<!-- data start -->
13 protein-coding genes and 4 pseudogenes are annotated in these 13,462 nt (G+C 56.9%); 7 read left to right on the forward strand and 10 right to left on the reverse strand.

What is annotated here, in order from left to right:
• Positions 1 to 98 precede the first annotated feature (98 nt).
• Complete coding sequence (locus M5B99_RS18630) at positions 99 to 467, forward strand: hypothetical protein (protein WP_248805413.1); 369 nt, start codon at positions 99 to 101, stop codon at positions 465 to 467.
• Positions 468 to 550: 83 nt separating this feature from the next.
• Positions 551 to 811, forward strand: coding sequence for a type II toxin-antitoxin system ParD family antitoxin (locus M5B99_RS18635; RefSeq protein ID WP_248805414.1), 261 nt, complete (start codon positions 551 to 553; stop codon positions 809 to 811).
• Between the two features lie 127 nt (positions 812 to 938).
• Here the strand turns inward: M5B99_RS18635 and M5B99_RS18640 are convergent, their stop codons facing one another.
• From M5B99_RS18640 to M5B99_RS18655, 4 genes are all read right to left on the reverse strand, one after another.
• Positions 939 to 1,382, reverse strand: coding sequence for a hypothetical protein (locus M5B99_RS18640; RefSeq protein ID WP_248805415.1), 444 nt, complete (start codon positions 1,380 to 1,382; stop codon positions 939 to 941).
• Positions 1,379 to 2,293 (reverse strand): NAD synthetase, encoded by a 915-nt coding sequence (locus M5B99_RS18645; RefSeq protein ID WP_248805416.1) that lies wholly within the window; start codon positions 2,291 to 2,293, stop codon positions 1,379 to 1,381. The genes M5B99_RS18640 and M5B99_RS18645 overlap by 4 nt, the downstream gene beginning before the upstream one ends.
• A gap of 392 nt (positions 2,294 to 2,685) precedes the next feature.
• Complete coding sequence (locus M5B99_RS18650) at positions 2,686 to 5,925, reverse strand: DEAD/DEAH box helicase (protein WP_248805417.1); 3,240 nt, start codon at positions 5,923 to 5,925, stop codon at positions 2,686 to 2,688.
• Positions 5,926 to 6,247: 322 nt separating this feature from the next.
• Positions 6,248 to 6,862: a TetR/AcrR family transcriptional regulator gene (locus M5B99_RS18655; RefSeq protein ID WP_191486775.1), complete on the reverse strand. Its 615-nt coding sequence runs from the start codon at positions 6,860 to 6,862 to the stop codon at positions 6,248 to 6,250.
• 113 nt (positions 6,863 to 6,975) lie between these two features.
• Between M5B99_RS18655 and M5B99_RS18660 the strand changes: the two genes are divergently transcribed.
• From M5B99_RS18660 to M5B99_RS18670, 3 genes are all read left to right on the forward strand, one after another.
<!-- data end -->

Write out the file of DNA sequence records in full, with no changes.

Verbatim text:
13 protein-coding genes and 4 pseudogenes are annotated in these 13,462 nt (G+C 56.9%); 7 read left to right on the forward strand and 10 right to left on the reverse strand.

What is annotated here, in order from left to right:
• Positions 1 to 98 precede the first annotated feature (98 nt).
• Complete coding sequence (locus M5B99_RS18630) at positions 99 to 467, forward strand: hypothetical protein (protein WP_248805413.1); 369 nt, start codon at positions 99 to 101, stop codon at positions 465 to 467.
• Positions 468 to 550: 83 nt separating this feature from the next.
• Positions 551 to 811, forward strand: coding sequence for a type II toxin-antitoxin system ParD family antitoxin (locus M5B99_RS18635; RefSeq protein ID WP_248805414.1), 261 nt, complete (start codon positions 551 to 553; stop codon positions 809 to 811).
• Between the two features lie 127 nt (positions 812 to 938).
• Here the strand turns inward: M5B99_RS18635 and M5B99_RS18640 are convergent, their stop codons facing one another.
• From M5B99_RS18640 to M5B99_RS18655, 4 genes are all read right to left on the reverse strand, one after another.
• Positions 939 to 1,382, reverse strand: coding sequence for a hypothetical protein (locus M5B99_RS18640; RefSeq protein ID WP_248805415.1), 444 nt, complete (start codon positions 1,380 to 1,382; stop codon positions 939 to 941).
• Positions 1,379 to 2,293 (reverse strand): NAD synthetase, encoded by a 915-nt coding sequence (locus M5B99_RS18645; RefSeq protein ID WP_248805416.1) that lies wholly within the window; start codon positions 2,291 to 2,293, stop codon positions 1,379 to 1,381. The genes M5B99_RS18640 and M5B99_RS18645 overlap by 4 nt, the downstream gene beginning before the upstream one ends.
• A gap of 392 nt (positions 2,294 to 2,685) precedes the next feature.
• Complete coding sequence (locus M5B99_RS18650) at positions 2,686 to 5,925, reverse strand: DEAD/DEAH box helicase (protein WP_248805417.1); 3,240 nt, start codon at positions 5,923 to 5,925, stop codon at positions 2,686 to 2,688.
• Positions 5,926 to 6,247: 322 nt separating this feature from the next.
• Positions 6,248 to 6,862: a TetR/AcrR family transcriptional regulator gene (locus M5B99_RS18655; RefSeq protein ID WP_191486775.1), complete on the reverse strand. Its 615-nt coding sequence runs from the start codon at positions 6,860 to 6,862 to the stop codon at positions 6,248 to 6,250.
• 113 nt (positions 6,863 to 6,975) lie between these two features.
• Between M5B99_RS18655 and M5B99_RS18660 the strand changes: the two genes are divergently transcribed.
• From M5B99_RS18660 to M5B99_RS18670, 3 genes are all read left to right on the forward strand, one after another.